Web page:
I will not lie, even an auld, well-seasoned, salty seadog like myself finds himself all giddy and in a skittish tizzy at the prospect of tonight’s performance. It’s not every night that you get a chance to be entertained by one of the Twentieth Century’s defining artists. Weak knees knock and butterflies flutter at the prospect of watching the man whose voice sound-tracked my misspent youth strut his stuff up close and personal.
Percy, the Golden God or just plain old Robert Plant, is one of the few surviving titans from the time when the gods of rock walked amongst us lesser mortals. As the voice of Led Zeppelin, his glorious roar spearheaded their relentless assault, meteoric rise and complete conquest of the globe.
The story of Zeppelin is the stuff of rock and roll legend. The album sales of over 200 million. The whispered tales of bacchanalian excess. The guts, the glory, the pomp and ceremony. As pioneers they didn’t have a rule book to follow so they wrote one and then tore the damned thing up. Wild frontiers men, trail blazers, going where no band had gone before. Achieving riches and success beyond even their wildest dreams. But after the party had ended and when the dust finally settled they left behind a musical legacy beyond compare. A bounty that rests firmly on the blues bedrock they relentlessly mined and plundered like pirates on payday.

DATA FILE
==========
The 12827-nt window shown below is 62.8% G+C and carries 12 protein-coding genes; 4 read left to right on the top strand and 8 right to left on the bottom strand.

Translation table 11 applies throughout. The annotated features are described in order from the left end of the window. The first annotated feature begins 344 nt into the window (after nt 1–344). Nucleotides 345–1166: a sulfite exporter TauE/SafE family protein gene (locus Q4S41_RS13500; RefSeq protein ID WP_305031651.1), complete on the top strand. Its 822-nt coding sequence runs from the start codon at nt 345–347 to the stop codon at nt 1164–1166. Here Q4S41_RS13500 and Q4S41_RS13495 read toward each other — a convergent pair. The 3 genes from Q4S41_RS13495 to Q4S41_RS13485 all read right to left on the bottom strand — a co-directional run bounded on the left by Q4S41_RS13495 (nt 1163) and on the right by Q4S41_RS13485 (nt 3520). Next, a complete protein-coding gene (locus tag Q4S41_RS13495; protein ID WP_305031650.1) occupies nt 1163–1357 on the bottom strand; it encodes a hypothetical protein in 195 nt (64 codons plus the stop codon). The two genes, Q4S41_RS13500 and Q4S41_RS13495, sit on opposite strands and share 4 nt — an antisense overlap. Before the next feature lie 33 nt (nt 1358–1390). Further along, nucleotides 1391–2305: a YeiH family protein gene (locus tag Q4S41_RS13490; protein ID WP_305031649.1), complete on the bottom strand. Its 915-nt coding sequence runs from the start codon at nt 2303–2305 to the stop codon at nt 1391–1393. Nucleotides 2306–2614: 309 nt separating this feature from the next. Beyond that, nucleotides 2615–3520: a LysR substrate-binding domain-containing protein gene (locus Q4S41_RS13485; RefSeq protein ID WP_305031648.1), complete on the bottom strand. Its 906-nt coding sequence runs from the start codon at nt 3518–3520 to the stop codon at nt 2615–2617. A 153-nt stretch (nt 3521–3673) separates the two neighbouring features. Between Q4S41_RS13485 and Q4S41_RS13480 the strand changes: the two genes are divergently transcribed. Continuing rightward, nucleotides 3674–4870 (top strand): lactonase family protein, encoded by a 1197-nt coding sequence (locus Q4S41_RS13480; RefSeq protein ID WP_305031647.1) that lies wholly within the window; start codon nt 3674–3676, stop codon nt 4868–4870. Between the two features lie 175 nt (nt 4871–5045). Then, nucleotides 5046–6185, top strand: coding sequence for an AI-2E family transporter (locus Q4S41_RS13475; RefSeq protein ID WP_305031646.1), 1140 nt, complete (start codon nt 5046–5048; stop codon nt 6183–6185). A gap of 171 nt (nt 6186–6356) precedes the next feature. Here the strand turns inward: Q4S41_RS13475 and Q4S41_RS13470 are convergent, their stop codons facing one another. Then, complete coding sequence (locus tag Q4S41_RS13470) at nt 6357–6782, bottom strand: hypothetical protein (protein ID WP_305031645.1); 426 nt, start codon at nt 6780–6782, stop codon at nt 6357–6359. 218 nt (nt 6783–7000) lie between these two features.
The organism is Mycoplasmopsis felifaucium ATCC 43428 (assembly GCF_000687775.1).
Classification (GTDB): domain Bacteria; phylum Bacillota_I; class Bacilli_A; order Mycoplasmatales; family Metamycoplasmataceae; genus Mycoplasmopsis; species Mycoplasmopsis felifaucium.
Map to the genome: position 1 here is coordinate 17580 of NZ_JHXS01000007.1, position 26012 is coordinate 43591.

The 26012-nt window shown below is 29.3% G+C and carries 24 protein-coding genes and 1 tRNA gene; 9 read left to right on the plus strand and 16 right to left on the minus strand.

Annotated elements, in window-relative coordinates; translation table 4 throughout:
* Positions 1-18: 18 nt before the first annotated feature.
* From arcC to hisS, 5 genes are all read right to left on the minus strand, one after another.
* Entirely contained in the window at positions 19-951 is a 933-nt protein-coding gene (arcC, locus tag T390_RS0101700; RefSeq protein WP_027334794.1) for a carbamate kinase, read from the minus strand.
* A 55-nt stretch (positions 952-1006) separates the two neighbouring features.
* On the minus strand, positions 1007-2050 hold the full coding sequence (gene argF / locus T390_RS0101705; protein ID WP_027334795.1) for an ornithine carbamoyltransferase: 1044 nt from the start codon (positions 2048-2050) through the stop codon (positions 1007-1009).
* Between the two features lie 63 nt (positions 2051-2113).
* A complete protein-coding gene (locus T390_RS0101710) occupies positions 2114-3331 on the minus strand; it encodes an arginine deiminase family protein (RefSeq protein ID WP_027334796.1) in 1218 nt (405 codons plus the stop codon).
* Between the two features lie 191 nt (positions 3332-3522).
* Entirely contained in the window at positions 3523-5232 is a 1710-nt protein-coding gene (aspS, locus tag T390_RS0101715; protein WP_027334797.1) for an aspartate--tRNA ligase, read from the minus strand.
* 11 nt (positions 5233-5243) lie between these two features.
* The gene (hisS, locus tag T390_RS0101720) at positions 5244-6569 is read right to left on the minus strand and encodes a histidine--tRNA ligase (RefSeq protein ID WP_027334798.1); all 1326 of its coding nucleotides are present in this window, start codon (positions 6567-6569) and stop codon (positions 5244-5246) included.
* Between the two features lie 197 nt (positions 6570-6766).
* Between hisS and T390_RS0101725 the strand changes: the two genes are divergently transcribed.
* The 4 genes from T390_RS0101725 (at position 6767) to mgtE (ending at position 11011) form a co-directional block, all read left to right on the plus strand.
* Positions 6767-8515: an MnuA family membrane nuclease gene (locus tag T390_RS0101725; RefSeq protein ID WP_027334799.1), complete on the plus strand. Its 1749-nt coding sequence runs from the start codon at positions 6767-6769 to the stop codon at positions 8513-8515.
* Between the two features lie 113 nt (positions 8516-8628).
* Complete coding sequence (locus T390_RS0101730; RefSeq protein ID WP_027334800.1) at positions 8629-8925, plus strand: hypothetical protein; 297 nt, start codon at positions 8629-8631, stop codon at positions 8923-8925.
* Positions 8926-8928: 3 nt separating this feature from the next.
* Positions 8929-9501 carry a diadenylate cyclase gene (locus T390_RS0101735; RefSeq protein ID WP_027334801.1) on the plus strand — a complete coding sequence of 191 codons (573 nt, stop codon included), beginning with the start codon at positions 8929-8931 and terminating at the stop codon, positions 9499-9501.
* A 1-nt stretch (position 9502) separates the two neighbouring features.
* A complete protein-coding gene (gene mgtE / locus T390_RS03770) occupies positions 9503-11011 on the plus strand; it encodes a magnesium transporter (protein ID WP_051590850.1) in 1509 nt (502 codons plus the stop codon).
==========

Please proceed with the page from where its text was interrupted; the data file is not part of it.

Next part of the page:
Never one to follow convention, Plant, in the intervening years has eschewed the filthy lucre and lazy allure of a Led Zeppelin reunion. Rather than blast out hollow carbon copies of his younger self’s glories he prefers to plough the much richer furrow of a life lived in music. From Memphis to Kashmir to Avalon to Cairo he’s travelled down the lost highways of rock’n’roll, journeying back to the source.
Along the way he has evolved from the Golden God of 70’s rock to the much more gentile and befitting role of curator of the song lines that tie the whole kit and caboodle of this crazy little thing called life together. From raising hell in the Hyatt Hotel to raising sand in Nashville, Plant has continued to develop as an artist but at the centre of it all still beats a hippy heart.
So it should come as no surprise that we are greeted by the heady aroma of burning incense as we enter the Bord Gais Theatre’s auditorium on this Sunday night. Tonight, Plant is back in town with his latest band of brothers, The Sensational Space Shifters, touring in support of his latest long player, Carry Fire.
Two songs in and the inner hippy resurfaces. The band play ‘The May Queen’ from the new release. Fear not people, it’s not a homage to Madame Brexit, rather it’s Plant’s nod to the vernal season. For Zeppelin fans it’s a nice nod to IV with the folky sensibilities of III. And thankfully the last we’ll hear of that certain song from IV for the evening.
Plant will return over the course of the evening to pluck nuggets from his Zeppelin song book. A sublime ‘That’s the Way’ is propelled on by Billy Fuller’s double bass line. ‘Gallows Pole’ bursts into a full on bluegrass hoedown complete with a scintillating ye auld timey fiddle solo from Seth Lakeman. Lakeman, having played tonight’s support slot will revisit the stage throughout the evening to add a blues and folk fire to proceedings.